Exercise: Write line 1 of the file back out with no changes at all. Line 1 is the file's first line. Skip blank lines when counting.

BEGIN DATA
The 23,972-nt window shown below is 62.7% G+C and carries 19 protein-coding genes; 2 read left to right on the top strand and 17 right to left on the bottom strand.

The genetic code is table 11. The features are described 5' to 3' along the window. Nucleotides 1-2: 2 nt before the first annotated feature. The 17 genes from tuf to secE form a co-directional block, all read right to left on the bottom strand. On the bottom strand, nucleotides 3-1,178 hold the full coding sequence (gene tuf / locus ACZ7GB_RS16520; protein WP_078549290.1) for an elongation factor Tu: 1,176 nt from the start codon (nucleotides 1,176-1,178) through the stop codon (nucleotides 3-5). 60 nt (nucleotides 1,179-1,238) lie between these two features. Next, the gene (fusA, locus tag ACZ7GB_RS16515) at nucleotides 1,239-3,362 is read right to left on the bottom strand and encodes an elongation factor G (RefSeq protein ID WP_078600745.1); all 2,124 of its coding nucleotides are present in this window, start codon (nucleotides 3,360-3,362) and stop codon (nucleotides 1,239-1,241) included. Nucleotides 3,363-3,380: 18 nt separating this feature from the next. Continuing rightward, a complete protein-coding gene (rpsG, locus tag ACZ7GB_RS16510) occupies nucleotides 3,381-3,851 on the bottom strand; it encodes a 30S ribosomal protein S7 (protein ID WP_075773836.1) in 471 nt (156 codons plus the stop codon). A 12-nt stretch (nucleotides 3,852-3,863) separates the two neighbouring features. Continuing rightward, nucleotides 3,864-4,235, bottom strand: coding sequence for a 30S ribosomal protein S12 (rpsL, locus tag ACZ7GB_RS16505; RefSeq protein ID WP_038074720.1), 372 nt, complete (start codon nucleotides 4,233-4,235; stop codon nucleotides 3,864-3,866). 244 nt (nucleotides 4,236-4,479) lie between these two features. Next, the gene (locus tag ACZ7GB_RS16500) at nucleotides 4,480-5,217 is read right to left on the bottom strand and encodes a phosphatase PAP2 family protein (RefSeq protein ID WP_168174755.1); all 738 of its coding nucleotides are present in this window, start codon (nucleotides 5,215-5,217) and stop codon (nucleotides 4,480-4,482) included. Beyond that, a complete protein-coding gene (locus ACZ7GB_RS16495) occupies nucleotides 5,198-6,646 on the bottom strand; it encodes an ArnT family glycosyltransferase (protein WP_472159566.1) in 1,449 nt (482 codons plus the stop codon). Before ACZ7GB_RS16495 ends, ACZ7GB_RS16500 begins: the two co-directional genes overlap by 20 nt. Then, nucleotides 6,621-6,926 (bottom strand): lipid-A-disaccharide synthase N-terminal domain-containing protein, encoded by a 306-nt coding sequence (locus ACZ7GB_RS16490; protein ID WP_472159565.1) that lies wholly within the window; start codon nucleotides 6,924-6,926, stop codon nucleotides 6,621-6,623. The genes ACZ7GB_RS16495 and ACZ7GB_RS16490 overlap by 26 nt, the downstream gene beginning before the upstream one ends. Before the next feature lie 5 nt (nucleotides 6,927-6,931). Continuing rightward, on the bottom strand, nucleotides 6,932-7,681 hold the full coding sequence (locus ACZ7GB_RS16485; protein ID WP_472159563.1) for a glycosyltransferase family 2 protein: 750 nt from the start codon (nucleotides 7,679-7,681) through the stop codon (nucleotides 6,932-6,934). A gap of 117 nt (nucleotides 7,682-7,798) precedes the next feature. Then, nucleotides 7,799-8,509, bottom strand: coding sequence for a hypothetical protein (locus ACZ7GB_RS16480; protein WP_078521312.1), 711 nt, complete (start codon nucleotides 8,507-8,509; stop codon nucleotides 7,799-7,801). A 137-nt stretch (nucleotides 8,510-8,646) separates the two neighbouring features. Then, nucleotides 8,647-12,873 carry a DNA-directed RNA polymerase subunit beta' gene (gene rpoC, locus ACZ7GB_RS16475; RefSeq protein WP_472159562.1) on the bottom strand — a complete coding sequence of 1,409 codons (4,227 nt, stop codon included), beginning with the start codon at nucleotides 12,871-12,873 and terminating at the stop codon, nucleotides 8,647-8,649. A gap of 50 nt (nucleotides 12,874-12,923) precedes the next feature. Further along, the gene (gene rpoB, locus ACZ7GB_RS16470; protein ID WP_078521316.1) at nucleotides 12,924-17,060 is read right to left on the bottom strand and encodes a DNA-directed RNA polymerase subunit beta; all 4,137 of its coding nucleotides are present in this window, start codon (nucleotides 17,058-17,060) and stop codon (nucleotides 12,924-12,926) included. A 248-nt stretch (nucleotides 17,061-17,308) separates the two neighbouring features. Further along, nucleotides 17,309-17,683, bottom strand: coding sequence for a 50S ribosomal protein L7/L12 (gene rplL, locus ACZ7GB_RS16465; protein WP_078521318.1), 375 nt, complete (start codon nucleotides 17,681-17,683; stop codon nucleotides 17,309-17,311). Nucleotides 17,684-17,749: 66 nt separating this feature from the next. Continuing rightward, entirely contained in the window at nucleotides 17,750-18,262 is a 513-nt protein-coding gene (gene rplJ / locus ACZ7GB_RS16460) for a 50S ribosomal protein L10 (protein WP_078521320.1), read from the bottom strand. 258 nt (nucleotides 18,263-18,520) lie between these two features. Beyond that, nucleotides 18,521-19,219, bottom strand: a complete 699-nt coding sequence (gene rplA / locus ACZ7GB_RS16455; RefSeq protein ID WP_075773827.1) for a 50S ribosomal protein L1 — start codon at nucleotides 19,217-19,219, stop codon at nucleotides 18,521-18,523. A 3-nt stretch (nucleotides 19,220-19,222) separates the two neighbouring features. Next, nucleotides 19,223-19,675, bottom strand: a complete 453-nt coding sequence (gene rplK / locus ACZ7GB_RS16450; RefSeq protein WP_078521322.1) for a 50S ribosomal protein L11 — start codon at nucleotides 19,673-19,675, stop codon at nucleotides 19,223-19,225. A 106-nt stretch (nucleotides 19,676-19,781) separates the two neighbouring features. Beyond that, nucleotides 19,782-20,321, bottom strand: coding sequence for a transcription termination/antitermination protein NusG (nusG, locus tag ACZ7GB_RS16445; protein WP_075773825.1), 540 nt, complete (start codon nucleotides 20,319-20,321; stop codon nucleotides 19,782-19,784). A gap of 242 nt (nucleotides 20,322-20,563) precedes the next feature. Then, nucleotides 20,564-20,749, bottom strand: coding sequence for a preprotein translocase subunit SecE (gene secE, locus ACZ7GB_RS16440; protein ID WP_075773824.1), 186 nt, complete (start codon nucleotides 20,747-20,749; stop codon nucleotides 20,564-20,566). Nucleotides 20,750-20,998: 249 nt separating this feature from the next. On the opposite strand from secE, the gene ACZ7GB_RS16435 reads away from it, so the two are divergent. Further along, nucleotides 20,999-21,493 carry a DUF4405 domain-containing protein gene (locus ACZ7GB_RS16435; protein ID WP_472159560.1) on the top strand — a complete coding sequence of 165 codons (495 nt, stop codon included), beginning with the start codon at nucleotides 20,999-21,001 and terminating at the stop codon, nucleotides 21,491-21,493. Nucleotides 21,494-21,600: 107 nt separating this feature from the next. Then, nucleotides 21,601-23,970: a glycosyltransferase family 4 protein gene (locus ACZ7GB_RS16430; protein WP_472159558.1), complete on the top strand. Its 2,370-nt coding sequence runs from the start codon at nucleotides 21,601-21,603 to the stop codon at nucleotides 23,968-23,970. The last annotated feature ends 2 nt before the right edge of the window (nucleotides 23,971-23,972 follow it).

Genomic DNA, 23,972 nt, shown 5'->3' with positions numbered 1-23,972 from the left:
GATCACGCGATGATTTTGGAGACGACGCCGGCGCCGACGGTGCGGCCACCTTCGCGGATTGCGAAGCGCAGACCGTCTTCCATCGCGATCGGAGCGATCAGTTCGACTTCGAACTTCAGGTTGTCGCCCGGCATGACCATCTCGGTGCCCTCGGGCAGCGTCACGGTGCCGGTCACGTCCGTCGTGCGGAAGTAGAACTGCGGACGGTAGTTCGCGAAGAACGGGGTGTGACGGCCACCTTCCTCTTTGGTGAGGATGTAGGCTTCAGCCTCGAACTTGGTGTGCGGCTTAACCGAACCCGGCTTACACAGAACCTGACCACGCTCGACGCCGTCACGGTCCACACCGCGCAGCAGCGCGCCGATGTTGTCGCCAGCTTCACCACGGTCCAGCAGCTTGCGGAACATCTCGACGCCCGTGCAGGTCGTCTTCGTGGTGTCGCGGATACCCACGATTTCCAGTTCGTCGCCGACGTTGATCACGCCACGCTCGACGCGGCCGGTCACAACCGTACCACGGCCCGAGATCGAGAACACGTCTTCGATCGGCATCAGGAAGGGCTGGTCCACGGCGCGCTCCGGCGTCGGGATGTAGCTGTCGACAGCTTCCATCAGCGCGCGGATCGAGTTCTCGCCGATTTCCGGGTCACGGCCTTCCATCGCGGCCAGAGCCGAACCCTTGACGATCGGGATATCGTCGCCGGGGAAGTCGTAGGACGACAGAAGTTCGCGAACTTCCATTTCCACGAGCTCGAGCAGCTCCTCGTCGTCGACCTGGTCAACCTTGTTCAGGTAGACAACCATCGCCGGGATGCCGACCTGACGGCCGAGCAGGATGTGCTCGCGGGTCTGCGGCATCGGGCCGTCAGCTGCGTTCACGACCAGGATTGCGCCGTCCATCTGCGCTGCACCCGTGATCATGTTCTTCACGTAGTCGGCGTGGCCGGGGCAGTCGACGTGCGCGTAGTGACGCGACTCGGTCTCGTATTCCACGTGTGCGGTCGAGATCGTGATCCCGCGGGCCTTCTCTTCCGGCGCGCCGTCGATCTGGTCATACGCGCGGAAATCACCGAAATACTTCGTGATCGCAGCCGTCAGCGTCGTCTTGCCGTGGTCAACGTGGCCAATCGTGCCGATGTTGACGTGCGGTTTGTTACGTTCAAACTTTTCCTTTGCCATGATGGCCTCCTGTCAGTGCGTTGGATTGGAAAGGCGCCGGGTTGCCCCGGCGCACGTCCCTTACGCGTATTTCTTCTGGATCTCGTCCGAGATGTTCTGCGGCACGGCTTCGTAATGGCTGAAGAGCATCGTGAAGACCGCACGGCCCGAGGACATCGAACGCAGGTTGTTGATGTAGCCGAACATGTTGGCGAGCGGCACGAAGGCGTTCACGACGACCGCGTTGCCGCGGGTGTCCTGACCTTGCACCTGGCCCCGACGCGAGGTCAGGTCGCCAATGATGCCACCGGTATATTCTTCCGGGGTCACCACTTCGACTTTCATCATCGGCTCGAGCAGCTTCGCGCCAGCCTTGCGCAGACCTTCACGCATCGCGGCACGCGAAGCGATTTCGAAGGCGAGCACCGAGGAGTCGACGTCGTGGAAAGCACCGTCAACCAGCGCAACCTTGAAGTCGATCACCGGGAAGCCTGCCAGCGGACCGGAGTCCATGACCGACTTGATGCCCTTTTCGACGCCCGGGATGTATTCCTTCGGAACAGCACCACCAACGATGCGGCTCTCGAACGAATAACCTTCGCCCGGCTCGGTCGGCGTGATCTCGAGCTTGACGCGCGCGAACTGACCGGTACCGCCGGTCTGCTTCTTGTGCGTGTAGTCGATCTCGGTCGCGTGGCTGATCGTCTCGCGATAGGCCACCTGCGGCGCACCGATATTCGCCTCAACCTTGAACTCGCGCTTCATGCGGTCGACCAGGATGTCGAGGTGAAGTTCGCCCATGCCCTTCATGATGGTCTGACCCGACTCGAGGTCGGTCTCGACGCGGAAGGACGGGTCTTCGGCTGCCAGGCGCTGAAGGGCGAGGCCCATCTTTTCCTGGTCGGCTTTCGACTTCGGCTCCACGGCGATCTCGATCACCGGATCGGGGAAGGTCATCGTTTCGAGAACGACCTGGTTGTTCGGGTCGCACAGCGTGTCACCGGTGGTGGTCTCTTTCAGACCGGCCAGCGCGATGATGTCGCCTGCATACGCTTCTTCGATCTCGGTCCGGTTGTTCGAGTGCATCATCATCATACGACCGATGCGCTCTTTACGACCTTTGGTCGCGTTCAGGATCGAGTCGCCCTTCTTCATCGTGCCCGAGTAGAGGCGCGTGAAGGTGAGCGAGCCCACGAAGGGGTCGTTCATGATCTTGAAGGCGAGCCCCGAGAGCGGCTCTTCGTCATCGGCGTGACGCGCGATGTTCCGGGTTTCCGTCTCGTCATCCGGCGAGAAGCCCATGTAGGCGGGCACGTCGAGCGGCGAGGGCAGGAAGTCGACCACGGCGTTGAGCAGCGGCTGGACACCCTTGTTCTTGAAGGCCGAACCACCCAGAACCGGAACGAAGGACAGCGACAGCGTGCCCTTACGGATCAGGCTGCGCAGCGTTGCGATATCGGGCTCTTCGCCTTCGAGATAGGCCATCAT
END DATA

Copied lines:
The 23,972-nt window shown below is 62.7% G+C and carries 19 protein-coding genes; 2 read left to right on the top strand and 17 right to left on the bottom strand.